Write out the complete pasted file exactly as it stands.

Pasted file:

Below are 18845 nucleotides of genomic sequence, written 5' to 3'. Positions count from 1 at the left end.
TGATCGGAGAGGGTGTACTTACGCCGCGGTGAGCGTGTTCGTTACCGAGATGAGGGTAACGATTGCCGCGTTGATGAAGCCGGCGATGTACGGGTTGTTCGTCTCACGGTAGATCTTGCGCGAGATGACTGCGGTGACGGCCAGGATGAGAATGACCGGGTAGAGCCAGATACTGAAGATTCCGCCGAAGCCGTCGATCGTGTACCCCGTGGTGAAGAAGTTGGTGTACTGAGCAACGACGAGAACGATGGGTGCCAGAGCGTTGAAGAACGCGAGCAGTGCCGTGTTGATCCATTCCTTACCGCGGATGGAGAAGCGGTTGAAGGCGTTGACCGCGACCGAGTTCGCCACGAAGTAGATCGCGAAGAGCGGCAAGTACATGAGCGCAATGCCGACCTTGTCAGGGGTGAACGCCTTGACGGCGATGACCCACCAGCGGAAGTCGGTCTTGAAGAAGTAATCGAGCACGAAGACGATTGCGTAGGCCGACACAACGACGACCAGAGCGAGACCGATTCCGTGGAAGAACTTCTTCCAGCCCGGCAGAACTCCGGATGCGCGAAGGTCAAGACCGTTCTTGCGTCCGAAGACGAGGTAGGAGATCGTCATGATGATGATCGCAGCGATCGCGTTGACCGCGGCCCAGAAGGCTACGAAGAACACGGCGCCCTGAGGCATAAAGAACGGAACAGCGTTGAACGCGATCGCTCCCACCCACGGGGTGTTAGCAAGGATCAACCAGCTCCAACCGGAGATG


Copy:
Below are 18845 nucleotides of genomic sequence, written 5' to 3'. Positions count from 1 at the left end.
TGATCGGAGAGGGTGTACTTACGCCGCGGTGAGCGTGTTCGTTACCGAGATGAGGGTAACGATTGCCGCGTTGATGAAGCCGGCGATGTACGGGTTGTTCGTCTCACGGTAGATCTTGCGCGAGATGACTGCGGTGACGGCCAGGATGAGAATGACCGGGTAGAGCCAGATACTGAAGATTCCGCCGAAGCCGTCGATCGTGTACCCCGTGGTGAAGAAGTTGGTGTACTGAGCAACGACGAGAACGATGGGTGCCAGAGCGTTGAAGAACGCGAGCAGTGCCGTGTTGATCCATTCCTTACCGCGGATGGAGAAGCGGTTGAAGGCGTTGACCGCGACCGAGTTCGCCACGAAGTAGATCGCGAAGAGCGGCAAGTACATGAGCGCAATGCCGACCTTGTCAGGGGTGAACGCCTTGACGGCGATGACCCACCAGCGGAAGTCGGTCTTGAAGAAGTAATCGAGCACGAAGACGATTGCGTAGGCCGACACAACGACGACCAGAGCGAGACCGATTCCGTGGAAGAACTTCTTCCAGCCCGGCAGAACTCCGGATGCGCGAAGGTCAAGACCGTTCTTGCGTCCGAAGACGAGGTAGGAGATCGTCATGATGATGATCGCAGCGATCGCGTTGACCGCGGCCCAGAAGGCTACGAAGAACACGGCGCCCTGAGGCATAAAGAACGGAACAGCGTTGAACGCGATCGCTCCCACCCACGGGGTGTTAGCAAGGATCAACCAGCTCCAACCGGAGATG